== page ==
I’ve been wanting to bike to the Fells for YEARS. If this was my childhood, that’s what would’ve happened all the time. It’s so nearby, and so amazing that it’s within easy biking distance. And it is – less than 10 minutes each way. That’s nearly what it would take to drive it, and way faster than walking it.
Once in the Fells, I followed his lead in finding the caches. His joy and satisfaction and enthusiasm on finding his first ever cache just radiated from him. He was extremely diligent in logging the visit in the logbook, and putting the cache back just as he found it. The whole time he was just projecting happiness.
His appetite whetted, he begged for just one more. Now I had serious attic-cleaning duties to attend to. But when my child begs me to hike longer, um, it’s possible I don’t have as much willpower as it would take to be like “No, I need to go clean up the curtains I bought 10 years ago and never got around to hanging.” So we headed further into the Fells, finding ourselves on a trail I swear I’ve never seen before and as previously mentioned I’ve been hiking there for over a decade. The second cache we found ourselves at the base of an 80 foot cliff with the sinking realization that the cache was at the top of said cliff. I put my foot down on scaling the cliff (How old I have gotten! But I’ve seen first responders try to get into the Fells and I don’t want to do that again.) So we took the long way around.
And then it happened. He was twenty feet up the trail from me, with wings on his feet and light in his eyes, bouncing up rocky slopes like a gazelle. He called back over his shoulder “Can we pick up the pace? Like a light jog or something?” And I realized that my “someday” was in fact “today”. Today was the day when he was faster than me – when he would fly up trails and leave me to admire him from behind. Today was that day I’d dreamed about so many years.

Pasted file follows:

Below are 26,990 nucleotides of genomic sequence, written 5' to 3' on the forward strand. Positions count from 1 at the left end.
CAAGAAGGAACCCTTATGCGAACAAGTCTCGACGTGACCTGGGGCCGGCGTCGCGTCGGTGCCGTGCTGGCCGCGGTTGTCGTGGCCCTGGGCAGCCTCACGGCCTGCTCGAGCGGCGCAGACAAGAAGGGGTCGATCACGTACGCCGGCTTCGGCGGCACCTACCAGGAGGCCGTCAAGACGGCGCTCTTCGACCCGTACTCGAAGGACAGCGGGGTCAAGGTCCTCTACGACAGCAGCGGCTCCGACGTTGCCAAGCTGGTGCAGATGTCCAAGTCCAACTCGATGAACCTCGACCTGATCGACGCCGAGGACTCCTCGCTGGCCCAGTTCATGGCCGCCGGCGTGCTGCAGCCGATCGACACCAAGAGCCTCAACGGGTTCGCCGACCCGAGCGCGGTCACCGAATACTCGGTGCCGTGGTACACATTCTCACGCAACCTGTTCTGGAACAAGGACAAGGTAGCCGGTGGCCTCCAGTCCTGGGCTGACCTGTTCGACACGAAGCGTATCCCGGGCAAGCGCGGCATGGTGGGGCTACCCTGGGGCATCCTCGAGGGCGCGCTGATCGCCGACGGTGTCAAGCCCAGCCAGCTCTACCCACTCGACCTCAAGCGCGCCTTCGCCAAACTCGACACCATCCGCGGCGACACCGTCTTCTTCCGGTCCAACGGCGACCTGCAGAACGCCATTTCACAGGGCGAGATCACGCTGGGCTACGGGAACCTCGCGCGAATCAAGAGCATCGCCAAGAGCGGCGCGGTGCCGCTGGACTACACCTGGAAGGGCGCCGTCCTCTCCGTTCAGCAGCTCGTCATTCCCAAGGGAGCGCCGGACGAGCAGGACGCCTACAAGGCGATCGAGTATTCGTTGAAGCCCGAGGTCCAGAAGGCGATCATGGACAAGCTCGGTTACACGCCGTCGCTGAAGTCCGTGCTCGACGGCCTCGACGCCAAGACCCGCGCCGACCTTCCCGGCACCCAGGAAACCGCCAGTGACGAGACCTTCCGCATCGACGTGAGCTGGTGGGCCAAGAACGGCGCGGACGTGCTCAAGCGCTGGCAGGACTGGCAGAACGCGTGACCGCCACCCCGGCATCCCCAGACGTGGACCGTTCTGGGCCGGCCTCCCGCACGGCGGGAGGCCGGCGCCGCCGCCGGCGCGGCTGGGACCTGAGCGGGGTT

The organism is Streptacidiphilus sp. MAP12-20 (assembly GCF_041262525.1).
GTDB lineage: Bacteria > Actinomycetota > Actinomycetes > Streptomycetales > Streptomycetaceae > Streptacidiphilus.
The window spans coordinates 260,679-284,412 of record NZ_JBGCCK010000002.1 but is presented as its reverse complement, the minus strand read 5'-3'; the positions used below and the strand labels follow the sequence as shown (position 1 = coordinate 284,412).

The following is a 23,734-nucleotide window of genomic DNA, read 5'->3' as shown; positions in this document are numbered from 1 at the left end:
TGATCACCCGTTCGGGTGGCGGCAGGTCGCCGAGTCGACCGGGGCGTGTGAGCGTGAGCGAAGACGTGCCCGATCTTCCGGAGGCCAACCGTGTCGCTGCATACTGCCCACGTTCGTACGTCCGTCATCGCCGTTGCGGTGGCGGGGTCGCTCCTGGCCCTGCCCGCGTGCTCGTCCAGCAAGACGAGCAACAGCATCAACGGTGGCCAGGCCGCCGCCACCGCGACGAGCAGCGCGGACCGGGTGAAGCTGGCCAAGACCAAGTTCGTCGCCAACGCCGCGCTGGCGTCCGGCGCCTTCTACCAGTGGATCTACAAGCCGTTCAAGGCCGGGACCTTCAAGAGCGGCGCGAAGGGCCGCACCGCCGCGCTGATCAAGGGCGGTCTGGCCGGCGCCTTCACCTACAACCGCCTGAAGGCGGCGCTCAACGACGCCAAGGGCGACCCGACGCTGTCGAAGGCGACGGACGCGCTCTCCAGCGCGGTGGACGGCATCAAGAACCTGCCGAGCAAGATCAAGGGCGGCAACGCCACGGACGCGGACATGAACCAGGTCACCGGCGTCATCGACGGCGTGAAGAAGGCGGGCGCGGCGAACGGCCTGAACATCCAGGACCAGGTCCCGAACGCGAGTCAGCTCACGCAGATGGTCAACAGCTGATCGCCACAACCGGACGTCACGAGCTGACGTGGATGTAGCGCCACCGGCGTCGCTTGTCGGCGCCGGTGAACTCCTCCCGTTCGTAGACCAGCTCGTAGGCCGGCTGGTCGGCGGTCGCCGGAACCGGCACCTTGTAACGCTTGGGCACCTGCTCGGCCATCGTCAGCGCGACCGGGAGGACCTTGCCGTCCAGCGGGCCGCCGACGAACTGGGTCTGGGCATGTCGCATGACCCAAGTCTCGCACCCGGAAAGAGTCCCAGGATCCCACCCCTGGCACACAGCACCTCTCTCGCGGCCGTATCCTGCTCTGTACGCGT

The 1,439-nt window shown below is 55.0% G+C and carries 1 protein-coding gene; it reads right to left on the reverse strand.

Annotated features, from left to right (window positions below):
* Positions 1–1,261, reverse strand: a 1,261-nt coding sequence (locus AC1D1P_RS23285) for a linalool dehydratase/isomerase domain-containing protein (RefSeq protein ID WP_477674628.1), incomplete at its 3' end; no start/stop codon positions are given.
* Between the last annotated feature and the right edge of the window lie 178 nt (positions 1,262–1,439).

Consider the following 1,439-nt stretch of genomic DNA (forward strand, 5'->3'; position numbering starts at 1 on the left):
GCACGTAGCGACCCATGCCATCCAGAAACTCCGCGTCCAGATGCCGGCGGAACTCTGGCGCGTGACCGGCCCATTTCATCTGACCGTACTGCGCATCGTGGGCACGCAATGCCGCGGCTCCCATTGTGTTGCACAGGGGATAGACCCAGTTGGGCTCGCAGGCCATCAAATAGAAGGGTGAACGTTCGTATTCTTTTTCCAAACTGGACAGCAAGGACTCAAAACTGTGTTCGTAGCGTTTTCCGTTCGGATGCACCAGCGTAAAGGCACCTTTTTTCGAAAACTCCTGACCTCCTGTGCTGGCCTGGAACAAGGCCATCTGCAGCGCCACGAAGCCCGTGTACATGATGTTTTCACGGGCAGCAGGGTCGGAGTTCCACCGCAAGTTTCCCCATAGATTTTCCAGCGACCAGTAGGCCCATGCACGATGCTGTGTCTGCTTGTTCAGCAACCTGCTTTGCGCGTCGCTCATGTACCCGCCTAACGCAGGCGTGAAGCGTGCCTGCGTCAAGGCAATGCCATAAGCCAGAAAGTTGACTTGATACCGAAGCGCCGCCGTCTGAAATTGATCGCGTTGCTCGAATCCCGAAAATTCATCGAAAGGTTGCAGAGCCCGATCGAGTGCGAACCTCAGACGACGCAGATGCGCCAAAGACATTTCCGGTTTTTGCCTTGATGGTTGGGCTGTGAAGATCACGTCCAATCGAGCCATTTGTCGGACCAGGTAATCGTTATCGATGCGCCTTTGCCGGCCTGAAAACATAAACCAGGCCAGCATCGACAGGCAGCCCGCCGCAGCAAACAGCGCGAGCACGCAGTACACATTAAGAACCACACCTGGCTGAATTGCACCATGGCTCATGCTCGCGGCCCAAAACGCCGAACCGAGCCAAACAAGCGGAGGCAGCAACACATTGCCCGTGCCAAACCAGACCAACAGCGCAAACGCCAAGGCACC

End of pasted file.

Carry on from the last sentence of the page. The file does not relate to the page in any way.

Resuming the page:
We didn’t find the second cache, despite much hunting and searching at the top of the hill. It must be lost. But we did find a third cache. With the winds on Friday, one needs to be careful in the forests. Many trees are down today that were standing on Thursday. The third cache was in the shadow of the most astonishing widow-maker I’ve ever seen. There’s a dead tree resting on a dead tree, lodged in what I sincerely hope is a living tree. It gave me the chance to tell him about his great-great grandfather who died from the unhappy fall of such a widow-maker.
To cap off the weekend of being perfect, after dinner he went into the kitchen and made us a chocolate cake from scratch. It’s delicious – moist, light and airy. It’s some of the best chocolate cake I had. Then he posed for a picture, mimicing the exact picture from last year which I have on our calendar for this month. And then we watched some M*A*S*H episodes to honor the memory of David Ogden Spiers.
Parenting is hard work. So many nights checking homework, insisting on chores and fighting to make sure everyone does what needs to be done. So many days getting the call from the nurse that you kid needs to be picked up. There are a thousand and one hard things about being a parent. But then every so often you have an amazing weekend with your kid and you realize that wow. You really like your child. This was that moment for me.